** Reynolds Number and Its Significance:** The non-dimensional parameter called Reynolds number was discovered by an Irish engineer and physicist Osborne Reynolds in 1883. He identified the fundamental dimensionless parameter that characterizes the behavior of flowing fluids known as the Reynolds number. It was the ratio that shows the effect of viscosity in a given medium that governs the transition between the laminar and turbulent flow. Before this invention, it was believed that turbulent flow occurs in pipes of large cross-sectional dimensions and flows at high velocities, whereas laminar flow occurs in slow flows in pipes of relatively small cross-sectional dimensions. The role of viscosity and density in affecting the type of motion is not well-characterized.

According to Reynolds in the laminar flow, the pressure drop is linear in the average velocity of the fluid, whereas in turbulent flow he observed that it was approximately proportional to V^{1.72}, where V is the average velocity. The actual dependence of the pressure drop on the velocity for turbulent flow in a circular pipe is more complicated. The roughness of the interior pipe wall in contact with the fluid affects the pressure drop. He proposed that the change like the flow occurs when a certain combination of the parameters in the flow crosses a threshold. This combination was named after his name as Reynolds number.

For flow in a circular pipe of diameter ‘D’ at an average velocity ‘V’, the Reynolds number ‘Re’ is defined as follows,

Here, ‘µ’ is the dynamic viscosity of the fluid, and ‘ρ’ is the density of the fluid. The ratio ‘Vρ/µ’ is called kinematic viscosity. For circular tubes, the transition from laminar to turbulent flow occurs over a range of Reynolds numbers from approximately 2,300 to 4,000, regardless of the nature of the fluid or the dimensions of the pipe, or the average velocity but is dependent on a combination of the parameters known as the Reynolds number that falls in the range. Thus, when the Reynolds number is below 2,300, the flow is laminar, and when it is above 4,000, the flow is turbulent. In between these two limits, the flow is termed to be transition flow.

Reynolds number can be ascribed a physical significance if multiplied by both the numerator and the denominator by the average velocity V as follows.

In equation (3), the denominator represents characteristic shear stress in the flow as it is the product of the viscosity of the fluid and a characteristic velocity gradient obtained by dividing the average velocity by the diameter of the tube. On the other hand, the numerator describes inertial stress. This is the reason for calling the product ‘2ρV’ characteristic inertial stress. Thus, the Reynolds number is the ratio of two characteristic stresses in the flow.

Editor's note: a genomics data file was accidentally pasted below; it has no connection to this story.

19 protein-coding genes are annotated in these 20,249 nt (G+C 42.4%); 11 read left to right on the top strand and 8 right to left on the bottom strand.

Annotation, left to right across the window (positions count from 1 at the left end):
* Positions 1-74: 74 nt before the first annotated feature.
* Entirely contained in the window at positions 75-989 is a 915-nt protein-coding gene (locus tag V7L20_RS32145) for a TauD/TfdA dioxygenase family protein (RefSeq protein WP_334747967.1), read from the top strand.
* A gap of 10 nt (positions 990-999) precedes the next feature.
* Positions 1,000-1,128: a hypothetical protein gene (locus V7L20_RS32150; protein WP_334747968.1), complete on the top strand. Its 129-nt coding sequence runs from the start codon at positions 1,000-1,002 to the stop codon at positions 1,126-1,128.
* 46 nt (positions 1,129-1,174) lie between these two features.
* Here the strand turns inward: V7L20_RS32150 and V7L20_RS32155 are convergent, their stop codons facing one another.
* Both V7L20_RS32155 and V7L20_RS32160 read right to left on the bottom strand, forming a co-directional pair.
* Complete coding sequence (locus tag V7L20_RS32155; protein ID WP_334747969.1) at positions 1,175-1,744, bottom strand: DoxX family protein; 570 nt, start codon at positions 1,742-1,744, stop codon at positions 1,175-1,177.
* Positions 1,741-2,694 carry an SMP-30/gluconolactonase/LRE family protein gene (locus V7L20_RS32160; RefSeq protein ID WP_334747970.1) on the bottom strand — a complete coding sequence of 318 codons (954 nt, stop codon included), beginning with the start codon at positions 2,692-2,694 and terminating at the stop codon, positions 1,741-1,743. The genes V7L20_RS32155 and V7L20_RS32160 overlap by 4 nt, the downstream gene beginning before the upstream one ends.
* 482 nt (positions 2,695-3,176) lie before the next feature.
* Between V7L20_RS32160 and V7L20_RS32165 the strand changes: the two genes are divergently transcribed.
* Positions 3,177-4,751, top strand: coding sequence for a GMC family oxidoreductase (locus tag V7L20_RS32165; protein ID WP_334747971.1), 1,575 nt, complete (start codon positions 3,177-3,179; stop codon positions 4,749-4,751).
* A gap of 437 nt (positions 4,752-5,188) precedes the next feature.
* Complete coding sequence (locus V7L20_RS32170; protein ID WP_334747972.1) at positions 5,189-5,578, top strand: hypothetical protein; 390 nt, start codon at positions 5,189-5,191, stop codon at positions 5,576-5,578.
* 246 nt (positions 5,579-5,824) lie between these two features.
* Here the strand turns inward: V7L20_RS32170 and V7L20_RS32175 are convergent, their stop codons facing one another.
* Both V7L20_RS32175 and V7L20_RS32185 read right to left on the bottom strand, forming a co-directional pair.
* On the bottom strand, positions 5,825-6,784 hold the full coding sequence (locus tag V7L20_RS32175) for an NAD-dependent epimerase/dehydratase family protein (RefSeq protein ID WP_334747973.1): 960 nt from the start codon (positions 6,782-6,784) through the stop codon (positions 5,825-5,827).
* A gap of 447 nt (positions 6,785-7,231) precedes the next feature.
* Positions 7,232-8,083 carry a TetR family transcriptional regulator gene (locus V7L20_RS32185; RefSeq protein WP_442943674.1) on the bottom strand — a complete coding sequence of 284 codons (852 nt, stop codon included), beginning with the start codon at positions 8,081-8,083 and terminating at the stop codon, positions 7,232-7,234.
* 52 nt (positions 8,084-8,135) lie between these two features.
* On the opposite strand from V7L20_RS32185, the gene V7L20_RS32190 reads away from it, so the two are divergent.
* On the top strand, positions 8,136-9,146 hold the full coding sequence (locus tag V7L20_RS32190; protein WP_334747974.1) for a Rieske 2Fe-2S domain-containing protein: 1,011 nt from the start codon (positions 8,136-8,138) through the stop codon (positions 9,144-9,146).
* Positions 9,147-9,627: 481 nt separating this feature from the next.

Stress is force per unit area. Therefore, the physical significance of the Reynolds number is expressed as follows.

The nature of the flow in a tube, whether laminar or turbulent, depends on the relative importance of the inertia force in comparison with the viscous force. At relatively low values of the Reynolds number, the viscous force is relatively more important, and disturbances in the flow are compensated by viscosity. Thus, it is difficult for disturbances to grow and sustain themselves. On the other hand, at relatively large values of the Reynolds number, the damping of disturbances by viscosity is less effective, and inertia is more important so that disturbances can perpetuate themselves. Thus, the Reynolds number serves as a measure for determining the type of flow (i.e. laminar or turbulent). The use of the diameter in the definition of the Reynolds number is an arbitrary choice. The length of the tube in defining the Reynolds number is considered because the typical velocity variation in this flow is across the cross-section of the tube and not along its length. Thus, if we had used the length ‘L’, the entity ‘µ (V/L)’ would not be representative of the shear stress in this flow.

**Reynolds number for the steady motion of a sphere through a fluid:**

When the dimensional analysis is performed on the drag experienced by a sphere of diameter ‘d_{p}’ moving at a velocity ‘V’ through a fluid with viscosity ‘µ’ and density ‘ρ’, a Reynolds number in this situation is defined as:

The drag coefficient, which is a dimensionless drag, depends on this Reynolds number. The flow past a sphere is more involved than that in a tube. At high Reynolds number, a boundary layer, in which viscous effects are important, forms on the sphere, and outside of this boundary layer, viscous effects are relatively unimportant, and the flow is dominated by inertia. The low velocity for simple and ordered flow indicates that Re should be below. Hence, laminar flow takes place when ρ, V, and L are small and µ is large. The flow turns out to be turbulent from laminar if the velocity is increased, keeping all other parameters constant. Since Reynolds’ number is directly proportional to velocity, the flow should be a linear function of velocity. However, the pressure drop which these types of flow create while flowing in a pipe does not follow the linearity in the case of turbulent flow. Thus the relation between pressure drop and velocity is expressed as

- ∆P α V for laminar flow
- ∆P α V
^{2}for turbulent flow

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